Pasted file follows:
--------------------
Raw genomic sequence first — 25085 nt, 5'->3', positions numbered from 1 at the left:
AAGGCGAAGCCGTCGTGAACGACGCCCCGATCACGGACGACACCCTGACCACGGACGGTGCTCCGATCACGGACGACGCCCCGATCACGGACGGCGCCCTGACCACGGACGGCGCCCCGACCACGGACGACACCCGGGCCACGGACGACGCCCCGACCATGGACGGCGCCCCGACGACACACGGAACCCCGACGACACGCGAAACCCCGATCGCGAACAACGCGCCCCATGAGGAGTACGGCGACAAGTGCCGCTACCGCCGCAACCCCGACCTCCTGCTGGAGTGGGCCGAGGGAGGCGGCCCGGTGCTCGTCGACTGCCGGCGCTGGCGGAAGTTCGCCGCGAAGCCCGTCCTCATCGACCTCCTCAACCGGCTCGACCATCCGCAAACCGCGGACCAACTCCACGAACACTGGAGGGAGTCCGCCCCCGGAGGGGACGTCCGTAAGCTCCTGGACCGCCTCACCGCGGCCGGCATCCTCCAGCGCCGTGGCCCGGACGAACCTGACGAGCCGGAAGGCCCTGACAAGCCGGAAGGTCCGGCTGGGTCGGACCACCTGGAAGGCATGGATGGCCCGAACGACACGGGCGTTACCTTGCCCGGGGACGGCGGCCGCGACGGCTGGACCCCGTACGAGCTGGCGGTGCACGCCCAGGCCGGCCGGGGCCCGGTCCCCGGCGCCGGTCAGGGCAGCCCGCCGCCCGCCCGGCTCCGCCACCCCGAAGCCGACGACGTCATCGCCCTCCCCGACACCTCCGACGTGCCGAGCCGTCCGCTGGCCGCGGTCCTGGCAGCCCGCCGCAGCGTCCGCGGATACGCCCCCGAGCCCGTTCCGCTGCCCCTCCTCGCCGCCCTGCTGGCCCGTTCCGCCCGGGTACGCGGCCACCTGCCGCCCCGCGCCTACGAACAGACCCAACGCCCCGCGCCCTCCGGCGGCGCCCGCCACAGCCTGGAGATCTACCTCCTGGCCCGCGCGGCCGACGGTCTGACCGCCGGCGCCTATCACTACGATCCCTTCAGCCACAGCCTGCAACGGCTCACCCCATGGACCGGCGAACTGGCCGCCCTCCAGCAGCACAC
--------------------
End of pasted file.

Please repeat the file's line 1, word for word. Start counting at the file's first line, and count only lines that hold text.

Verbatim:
Raw genomic sequence first — 25085 nt, 5'->3', positions numbered from 1 at the left: